But aside from your health, let’s not forget the other reasons for eating less meat is a positive move. It’s not just about our physical health; it’s about the health of the animals themselves and the health of our planet as a whole. If we cut down on meat production, it is better for the environment.4*

It is estimated that animal agriculture produces more greenhouse gases than the entire transportation industry combined. If individuals would lower or eliminate their meat intake, it would have huge implications on carbon emissions.4*

The other thing that is easy to forget as consumers at the grocery stores when buying our meat so nicely packaged is that animals are slaughtered so we can eat them. I’m not trying to lay a guilt trip, as I eat meat too, but when we stop and take a look at the practices involved in getting meat to our tables, it is pretty disturbing. You can do your own research on that if you choose. The millions of cattle and poultry that are killed each year for our consumption is largely being raised in factory farms where conditions are overcrowded and antibiotics are used to speed up growth and prevent disease. This practice has led to antibiotic-resistant bacteria in the supply chain that threatens us all. If you do eat meat, choose pasture-raised, organic, grass-fed, and ethically sourced animal products. Yes, that can be expensive…which leads to my next point.(4,5)*

Eating meat is expensive. By choosing more plant-based foods you can save a lot of money. Depending on the types of meats you are eating, they can really add up to a hefty grocery bill. 4*

Another factor that is not on the front of the daily news is the severe destruction meat consumption is having on The Amazon Forest. “…The Amazon rainforest is a vast tract of the largely untamed jungle that is Earth’s most biodiverse region, filled with plants and trees and teeming with animals of all types and sizes — including many unknown to science. The world’s largest rainforest, it spans more than 2 million square miles across northern South America. While it is mainly in Brazil, it spans into parts of Columbia, Peru, as well as six other nations.6*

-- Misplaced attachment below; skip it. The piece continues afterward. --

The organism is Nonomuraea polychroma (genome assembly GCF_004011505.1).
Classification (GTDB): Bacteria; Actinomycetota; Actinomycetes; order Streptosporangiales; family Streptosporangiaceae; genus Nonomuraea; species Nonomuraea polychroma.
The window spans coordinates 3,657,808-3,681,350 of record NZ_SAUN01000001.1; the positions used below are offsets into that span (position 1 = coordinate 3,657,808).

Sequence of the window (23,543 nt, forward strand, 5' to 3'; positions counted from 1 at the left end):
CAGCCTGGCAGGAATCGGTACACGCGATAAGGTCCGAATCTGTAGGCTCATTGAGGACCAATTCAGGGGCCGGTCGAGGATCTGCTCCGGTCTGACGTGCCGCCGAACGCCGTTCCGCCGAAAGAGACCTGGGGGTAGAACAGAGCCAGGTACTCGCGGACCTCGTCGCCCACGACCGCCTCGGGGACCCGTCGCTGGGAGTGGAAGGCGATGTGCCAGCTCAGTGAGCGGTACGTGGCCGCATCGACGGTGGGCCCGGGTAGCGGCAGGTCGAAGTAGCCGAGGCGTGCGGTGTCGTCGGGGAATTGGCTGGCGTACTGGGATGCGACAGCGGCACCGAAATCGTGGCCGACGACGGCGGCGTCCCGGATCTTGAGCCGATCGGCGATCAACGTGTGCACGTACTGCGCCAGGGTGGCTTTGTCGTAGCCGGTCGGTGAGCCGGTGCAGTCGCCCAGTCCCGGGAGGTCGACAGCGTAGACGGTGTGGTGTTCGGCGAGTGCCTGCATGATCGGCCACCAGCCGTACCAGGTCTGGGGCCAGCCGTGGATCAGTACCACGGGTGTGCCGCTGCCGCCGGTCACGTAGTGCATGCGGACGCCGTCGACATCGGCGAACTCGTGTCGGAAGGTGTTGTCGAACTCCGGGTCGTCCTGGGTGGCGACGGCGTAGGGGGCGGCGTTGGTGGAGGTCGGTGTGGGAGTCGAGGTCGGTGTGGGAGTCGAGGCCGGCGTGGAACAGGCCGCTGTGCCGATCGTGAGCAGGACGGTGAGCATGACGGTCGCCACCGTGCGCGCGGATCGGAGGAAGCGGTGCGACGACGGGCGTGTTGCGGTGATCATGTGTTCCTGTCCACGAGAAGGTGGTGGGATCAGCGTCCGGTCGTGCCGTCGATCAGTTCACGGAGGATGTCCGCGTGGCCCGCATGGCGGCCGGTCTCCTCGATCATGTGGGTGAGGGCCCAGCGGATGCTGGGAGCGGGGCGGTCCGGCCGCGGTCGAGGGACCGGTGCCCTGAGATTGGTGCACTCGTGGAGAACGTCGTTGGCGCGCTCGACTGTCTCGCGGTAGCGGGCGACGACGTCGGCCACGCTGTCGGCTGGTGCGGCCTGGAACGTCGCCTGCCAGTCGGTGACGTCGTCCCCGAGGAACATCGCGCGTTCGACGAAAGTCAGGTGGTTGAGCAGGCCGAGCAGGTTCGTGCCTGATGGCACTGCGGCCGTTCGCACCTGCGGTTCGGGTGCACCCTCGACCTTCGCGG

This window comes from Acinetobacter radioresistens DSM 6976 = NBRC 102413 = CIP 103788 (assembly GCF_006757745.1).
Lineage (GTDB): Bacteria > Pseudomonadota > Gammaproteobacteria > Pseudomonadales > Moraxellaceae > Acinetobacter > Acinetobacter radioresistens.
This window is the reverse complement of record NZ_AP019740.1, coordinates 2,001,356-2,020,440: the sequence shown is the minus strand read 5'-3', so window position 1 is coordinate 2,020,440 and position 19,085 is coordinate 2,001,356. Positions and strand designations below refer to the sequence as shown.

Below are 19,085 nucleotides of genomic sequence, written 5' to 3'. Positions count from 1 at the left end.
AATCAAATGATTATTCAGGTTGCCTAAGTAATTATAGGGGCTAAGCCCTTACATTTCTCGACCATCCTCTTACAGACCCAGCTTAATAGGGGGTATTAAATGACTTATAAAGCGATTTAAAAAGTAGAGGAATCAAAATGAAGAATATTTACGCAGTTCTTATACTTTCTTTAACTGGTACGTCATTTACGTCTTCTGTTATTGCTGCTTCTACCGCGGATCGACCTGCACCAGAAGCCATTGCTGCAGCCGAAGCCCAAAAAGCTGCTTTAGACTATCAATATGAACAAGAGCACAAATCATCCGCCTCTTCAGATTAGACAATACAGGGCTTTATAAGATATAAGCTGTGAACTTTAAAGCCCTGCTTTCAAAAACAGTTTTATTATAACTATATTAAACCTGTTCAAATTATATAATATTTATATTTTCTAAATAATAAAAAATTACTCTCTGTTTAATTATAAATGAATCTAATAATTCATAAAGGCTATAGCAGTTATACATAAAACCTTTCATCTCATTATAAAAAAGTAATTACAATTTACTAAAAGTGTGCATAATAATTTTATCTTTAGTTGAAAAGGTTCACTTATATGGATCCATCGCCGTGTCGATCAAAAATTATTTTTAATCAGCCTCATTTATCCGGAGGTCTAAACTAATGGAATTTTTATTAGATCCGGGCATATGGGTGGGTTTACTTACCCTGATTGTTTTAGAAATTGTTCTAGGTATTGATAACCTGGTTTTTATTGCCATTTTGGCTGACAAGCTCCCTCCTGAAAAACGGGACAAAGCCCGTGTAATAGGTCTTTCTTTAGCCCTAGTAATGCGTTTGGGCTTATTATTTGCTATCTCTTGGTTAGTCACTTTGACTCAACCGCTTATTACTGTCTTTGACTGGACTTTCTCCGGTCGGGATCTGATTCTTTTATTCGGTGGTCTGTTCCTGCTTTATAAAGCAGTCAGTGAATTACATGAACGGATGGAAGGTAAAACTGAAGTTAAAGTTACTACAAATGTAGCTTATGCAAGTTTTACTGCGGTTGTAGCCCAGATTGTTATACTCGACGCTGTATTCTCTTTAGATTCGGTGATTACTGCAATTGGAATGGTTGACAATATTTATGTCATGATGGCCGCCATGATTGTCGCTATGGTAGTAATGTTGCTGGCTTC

The Amazon is being destroyed to make space for livestock to graze and to grow feed crops for cattle. Scientists worry that deforestation could destroy the delicate ecological balance of this rainforest and cause the entire ecosystem to collapse.  Should this happen, regional economies would be devastated and we would see the loss of many indigenous species. Read more about the Amazon in Resource 6 below.6*

 While there most likely won’t be hoarding of meat the way there was with toilet paper due to the cost, we will most likely see limits and price increases this may still be a good time to ask yourself, can I do without meat? Or can I at least do with less? It becomes a habit to eat meat at every meal, and there are so many good substitutes. Consider cutting your meat intake back, and you’ll find you will be healthier because you did. As always, continue to support the health of your immune system with a daily intake of Body Biotics™ Bio-Identical SBO Probiotics Consortia™.  A strong immune system is always your best defense.*

Healthiest wishes,

Kelli

www.bodybiotics.com

 

Resources:

  1. https://www.usatoday.com/story/money/2020/05/01/meat-shortages-how-worried-should-americans-be/3067983001/
  2. https://www.popsci.com/plant-protein-healthier/
  3. https://www.foxnews.com/health/10-benefits-of-eating-less-meat
  4. https://www.mindbodygreen.com/articles/11-great-reasons-to-eat-less-meat-even-if-youre-not-ready-to-go-vegan
  5. https://www.cdc.gov/drugresistance/food.html
  6. https://www.nbcnews.com/mach/science/why-amazon-rainforest-important-ncna1051401
  7. https://www.usnews.com/news/healthiest-communities/articles/2020-05-01/cdc-nearly-5-000-meat-plant-workers-infected-by-coronavirus